In Ipsos MORI’s latest STV News poll of voting intentions for the Scottish Parliament, the SNP remains the largest party but Labour has narrowed their lead.
Among those certain to vote in an immediate Holyrood election, 36% would vote for the SNP, down 3 points since our last STV News poll in September. Labour are now 2 points behind in second place on 34%, down a single point since September, while the Conservatives have gained 3 points, standing at 15% and the Liberal Democrats are on 7%, the same as in September.
Nicola Sturgeon remains the most popular of the political leaders measured, despite her net satisfaction rating (the proportion who are satisfied minus the proportion who are dissatisfied) falling to +16 points, down 5 points from September. Better Together leader Alistair Darling has a net satisfaction rating of +3, down 2 points since September.
Among the party leaders, First Minister Alex Salmond has similar ratings to our last STV News poll in September, with a net satisfaction rating of +7, down by a single point. Johann Lamont is on +9, up 3 points, though nearly a third of Scots still do not know enough about the Scottish Labour leader to provide a rating. Among the other party leaders, Ruth Davidson has a rating of +2, up 2 points from September, Willie Rennie remains at -5 and Patrick Harvie stands at +13, up 2 points. However, for each of these leaders, between a third and a half of Scots do not know enough about them to make a judgement on their performance. David Cameron’s approval remains at -28, the same as September.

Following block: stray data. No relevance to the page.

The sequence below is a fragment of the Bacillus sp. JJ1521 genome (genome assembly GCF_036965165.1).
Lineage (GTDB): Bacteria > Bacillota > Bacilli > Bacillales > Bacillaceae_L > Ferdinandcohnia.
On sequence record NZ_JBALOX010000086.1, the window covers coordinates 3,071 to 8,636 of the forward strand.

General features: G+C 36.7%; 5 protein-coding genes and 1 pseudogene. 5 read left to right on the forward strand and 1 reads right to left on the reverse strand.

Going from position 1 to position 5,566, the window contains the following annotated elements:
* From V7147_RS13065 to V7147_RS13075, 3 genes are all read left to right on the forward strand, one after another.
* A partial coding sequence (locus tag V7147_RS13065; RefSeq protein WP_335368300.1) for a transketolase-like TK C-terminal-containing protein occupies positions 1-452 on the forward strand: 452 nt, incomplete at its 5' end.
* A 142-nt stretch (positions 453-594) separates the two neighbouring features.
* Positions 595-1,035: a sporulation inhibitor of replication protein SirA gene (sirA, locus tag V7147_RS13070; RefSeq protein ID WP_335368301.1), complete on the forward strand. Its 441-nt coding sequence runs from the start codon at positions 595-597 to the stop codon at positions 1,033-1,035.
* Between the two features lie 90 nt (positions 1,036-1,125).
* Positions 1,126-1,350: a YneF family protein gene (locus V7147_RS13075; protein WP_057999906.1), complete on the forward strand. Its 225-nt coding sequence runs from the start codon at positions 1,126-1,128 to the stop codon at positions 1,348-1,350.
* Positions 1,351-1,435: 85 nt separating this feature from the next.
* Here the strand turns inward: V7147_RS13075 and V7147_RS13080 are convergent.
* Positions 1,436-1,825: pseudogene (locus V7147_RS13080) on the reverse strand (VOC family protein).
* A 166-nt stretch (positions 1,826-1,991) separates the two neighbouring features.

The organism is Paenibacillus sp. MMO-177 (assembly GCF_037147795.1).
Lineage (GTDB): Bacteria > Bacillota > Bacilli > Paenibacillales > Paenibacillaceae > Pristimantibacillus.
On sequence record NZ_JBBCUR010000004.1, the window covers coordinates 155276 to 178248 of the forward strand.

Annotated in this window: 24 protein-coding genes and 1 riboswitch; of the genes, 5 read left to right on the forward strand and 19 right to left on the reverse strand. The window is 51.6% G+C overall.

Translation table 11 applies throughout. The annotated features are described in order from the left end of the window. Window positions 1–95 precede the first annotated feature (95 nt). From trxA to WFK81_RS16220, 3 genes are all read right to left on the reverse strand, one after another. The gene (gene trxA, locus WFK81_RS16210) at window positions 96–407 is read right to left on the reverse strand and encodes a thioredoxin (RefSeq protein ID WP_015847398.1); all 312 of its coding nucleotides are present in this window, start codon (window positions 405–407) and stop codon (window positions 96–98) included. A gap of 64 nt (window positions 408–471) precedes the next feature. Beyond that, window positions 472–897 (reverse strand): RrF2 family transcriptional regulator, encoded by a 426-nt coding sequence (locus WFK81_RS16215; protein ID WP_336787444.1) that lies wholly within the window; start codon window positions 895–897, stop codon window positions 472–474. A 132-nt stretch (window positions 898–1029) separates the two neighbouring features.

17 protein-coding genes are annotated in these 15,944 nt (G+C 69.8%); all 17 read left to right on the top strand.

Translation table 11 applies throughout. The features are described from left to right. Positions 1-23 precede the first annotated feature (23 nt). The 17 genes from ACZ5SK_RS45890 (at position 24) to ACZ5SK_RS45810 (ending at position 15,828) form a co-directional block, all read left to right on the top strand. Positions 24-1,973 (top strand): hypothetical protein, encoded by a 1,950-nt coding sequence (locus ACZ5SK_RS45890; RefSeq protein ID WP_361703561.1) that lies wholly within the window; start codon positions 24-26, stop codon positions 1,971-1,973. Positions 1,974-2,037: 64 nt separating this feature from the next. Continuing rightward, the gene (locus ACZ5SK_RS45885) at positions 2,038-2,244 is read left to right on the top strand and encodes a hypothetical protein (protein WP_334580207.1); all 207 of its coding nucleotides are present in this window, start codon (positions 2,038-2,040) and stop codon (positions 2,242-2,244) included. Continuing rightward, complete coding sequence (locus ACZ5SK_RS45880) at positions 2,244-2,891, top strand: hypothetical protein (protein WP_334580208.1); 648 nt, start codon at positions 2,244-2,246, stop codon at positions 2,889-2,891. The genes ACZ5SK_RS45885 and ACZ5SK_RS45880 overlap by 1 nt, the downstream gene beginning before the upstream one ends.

Mark Diffley, Director at Ipsos MORI Scotland said: ‘The SNP would be likely to remain the largest party at Holyrood if there were an election held now but Scottish Labour will be pleased to see the gap between the main two parties close, even if their own support has not increased. The First Minister and his deputy remain the most well-known and popular political figures in Scotland, a factor which they hope will be important in the independence referendum campaign next year.’